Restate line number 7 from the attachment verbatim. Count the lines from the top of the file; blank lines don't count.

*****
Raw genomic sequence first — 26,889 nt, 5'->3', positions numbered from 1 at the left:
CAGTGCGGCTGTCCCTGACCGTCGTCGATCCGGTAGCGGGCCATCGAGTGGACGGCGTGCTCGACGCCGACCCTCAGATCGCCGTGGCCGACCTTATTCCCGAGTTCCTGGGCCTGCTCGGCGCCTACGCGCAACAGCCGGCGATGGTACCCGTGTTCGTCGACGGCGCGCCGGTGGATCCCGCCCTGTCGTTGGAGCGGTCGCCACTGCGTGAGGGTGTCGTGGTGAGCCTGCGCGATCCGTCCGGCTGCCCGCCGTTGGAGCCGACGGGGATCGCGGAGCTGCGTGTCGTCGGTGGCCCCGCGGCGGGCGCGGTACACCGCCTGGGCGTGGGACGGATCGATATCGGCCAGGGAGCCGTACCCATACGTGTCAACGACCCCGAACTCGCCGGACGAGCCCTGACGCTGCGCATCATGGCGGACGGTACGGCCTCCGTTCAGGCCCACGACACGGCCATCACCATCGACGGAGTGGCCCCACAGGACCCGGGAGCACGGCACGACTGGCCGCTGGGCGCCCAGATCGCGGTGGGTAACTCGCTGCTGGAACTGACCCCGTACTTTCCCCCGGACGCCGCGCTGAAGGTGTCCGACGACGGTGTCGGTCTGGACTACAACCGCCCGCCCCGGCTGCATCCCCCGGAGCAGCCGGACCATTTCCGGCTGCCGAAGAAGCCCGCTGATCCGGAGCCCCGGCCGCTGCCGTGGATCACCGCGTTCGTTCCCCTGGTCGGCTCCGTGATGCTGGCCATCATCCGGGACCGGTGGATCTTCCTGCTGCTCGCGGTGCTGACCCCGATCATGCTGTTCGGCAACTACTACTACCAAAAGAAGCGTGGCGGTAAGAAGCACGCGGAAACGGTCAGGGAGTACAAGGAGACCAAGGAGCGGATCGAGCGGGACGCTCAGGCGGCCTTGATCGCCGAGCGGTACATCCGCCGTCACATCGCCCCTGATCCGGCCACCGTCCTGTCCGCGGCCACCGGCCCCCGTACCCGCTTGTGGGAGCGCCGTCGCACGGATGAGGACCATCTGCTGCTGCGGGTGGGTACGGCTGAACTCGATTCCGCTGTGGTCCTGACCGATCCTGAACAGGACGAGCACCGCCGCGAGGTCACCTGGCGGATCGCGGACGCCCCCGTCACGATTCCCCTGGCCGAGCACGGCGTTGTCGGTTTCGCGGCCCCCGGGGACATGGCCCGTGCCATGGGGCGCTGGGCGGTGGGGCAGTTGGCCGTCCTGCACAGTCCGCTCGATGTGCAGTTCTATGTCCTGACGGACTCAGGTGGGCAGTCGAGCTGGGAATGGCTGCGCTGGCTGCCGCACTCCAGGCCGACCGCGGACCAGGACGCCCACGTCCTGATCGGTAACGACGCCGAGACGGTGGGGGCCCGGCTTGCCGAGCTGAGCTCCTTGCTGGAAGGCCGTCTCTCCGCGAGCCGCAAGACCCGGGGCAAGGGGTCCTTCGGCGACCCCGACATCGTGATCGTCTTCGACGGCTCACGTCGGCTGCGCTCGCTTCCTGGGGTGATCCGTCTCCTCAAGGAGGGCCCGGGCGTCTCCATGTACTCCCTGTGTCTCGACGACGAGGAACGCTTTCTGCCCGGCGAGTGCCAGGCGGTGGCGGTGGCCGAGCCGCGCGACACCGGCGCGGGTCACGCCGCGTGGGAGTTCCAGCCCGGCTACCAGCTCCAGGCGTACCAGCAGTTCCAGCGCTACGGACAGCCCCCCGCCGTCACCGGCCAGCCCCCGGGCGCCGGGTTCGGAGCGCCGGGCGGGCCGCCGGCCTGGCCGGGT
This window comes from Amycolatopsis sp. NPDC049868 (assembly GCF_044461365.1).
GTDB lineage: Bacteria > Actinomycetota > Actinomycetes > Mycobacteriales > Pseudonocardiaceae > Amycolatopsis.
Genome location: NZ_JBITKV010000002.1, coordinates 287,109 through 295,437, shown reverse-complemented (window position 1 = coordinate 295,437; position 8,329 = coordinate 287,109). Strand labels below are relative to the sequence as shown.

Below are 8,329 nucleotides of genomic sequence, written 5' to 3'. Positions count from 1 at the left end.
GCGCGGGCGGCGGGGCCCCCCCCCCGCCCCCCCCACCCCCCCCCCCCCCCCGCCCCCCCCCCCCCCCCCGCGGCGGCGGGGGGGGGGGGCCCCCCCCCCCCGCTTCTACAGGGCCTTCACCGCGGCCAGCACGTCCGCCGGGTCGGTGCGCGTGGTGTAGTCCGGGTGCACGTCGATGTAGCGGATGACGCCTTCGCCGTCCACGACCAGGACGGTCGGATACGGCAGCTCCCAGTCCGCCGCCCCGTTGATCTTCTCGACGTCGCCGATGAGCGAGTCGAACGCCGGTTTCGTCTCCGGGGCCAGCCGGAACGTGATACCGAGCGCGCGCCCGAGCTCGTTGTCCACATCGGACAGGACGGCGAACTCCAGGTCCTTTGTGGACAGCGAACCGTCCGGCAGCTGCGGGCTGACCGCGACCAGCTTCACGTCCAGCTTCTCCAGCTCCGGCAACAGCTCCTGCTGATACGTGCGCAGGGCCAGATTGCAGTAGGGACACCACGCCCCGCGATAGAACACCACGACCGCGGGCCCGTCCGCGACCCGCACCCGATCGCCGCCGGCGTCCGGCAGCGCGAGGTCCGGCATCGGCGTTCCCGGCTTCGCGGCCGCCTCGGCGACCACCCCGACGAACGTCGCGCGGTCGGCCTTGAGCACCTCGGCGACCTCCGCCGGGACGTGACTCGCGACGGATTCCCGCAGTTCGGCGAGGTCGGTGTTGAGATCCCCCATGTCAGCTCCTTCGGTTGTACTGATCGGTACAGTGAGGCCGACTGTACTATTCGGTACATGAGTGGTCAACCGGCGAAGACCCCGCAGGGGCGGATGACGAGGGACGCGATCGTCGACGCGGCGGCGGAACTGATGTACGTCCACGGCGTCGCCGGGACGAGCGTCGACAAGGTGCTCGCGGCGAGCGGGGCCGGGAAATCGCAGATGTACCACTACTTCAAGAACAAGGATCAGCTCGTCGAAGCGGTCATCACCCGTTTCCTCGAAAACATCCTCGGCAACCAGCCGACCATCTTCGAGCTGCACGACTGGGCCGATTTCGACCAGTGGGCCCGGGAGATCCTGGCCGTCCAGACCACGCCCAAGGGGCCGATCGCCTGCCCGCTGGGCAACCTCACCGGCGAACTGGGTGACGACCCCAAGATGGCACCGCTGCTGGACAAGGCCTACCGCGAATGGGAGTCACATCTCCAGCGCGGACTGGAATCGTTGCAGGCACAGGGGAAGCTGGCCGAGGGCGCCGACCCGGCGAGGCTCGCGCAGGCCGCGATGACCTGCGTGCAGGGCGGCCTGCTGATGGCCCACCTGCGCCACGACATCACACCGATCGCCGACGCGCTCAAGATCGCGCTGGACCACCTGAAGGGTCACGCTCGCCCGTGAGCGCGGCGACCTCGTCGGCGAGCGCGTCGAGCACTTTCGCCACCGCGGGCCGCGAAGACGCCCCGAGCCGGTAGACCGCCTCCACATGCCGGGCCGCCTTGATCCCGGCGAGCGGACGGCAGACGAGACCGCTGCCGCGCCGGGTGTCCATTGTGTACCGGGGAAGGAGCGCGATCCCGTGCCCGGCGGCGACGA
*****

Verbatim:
GCGCGGGCGGCGGGGCCCCCCCCCCGCCCCCCCCACCCCCCCCCCCCCCCCGCCCCCCCCCCCCCCCCCGCGGCGGCGGGGGGGGGGGGCCCCCCCCCCCCGCTTCTACAGGGCCTTCACCGCGGCCAGCACGTCCGCCGGGTCGGTGCGCGTGGTGTAGTCCGGGTGCACGTCGATGTAGCGGATGACGCCTTCGCCGTCCACGACCAGGACGGTCGGATACGGCAGCTCCCAGTCCGCCGCCCCGTTGATCTTCTCGACGTCGCCGATGAGCGAGTCGAACGCCGGTTTCGTCTCCGGGGCCAGCCGGAACGTGATACCGAGCGCGCGCCCGAGCTCGTTGTCCACATCGGACAGGACGGCGAACTCCAGGTCCTTTGTGGACAGCGAACCGTCCGGCAGCTGCGGGCTGACCGCGACCAGCTTCACGTCCAGCTTCTCCAGCTCCGGCAACAGCTCCTGCTGATACGTGCGCAGGGCCAGATTGCAGTAGGGACACCACGCCCCGCGATAGAACACCACGACCGCGGGCCCGTCCGCGACCCGCACCCGATCGCCGCCGGCGTCCGGCAGCGCGAGGTCCGGCATCGGCGTTCCCGGCTTCGCGGCCGCCTCGGCGACCACCCCGACGAACGTCGCGCGGTCGGCCTTGAGCACCTCGGCGACCTCCGCCGGGACGTGACTCGCGACGGATTCCCGCAGTTCGGCGAGGTCGGTGTTGAGATCCCCCATGTCAGCTCCTTCGGTTGTACTGATCGGTACAGTGAGGCCGACTGTACTATTCGGTACATGAGTGGTCAACCGGCGAAGACCCCGCAGGGGCGGATGACGAGGGACGCGATCGTCGACGCGGCGGCGGAACTGATGTACGTCCACGGCGTCGCCGGGACGAGCGTCGACAAGGTGCTCGCGGCGAGCGGGGCCGGGAAATCGCAGATGTACCACTACTTCAAGAACAAGGATCAGCTCGTCGAAGCGGTCATCACCCGTTTCCTCGAAAACATCCTCGGCAACCAGCCGACCATCTTCGAGCTGCACGACTGGGCCGATTTCGACCAGTGGGCCCGGGAGATCCTGGCCGTCCAGACCACGCCCAAGGGGCCGATCGCCTGCCCGCTGGGCAACCTCACCGGCGAACTGGGTGACGACCCCAAGATGGCACCGCTGCTGGACAAGGCCTACCGCGAATGGGAGTCACATCTCCAGCGCGGACTGGAATCGTTGCAGGCACAGGGGAAGCTGGCCGAGGGCGCCGACCCGGCGAGGCTCGCGCAGGCCGCGATGACCTGCGTGCAGGGCGGCCTGCTGATGGCCCACCTGCGCCACGACATCACACCGATCGCCGACGCGCTCAAGATCGCGCTGGACCACCTGAAGGGTCACGCTCGCCCGTGAGCGCGGCGACCTCGTCGGCGAGCGCGTCGAGCACTTTCGCCACCGCGGGCCGCGAAGACGCCCCGAGCCGGTAGACCGCCTCCACATGCCGGGCCGCCTTGATCCCGGCGAGCGGACGGCAGACGAGACCGCTGCCGCGCCGGGTGTCCATTGTGTACCGGGGAAGGAGCGCGATCCCGTGCCCGGCGGCGACGA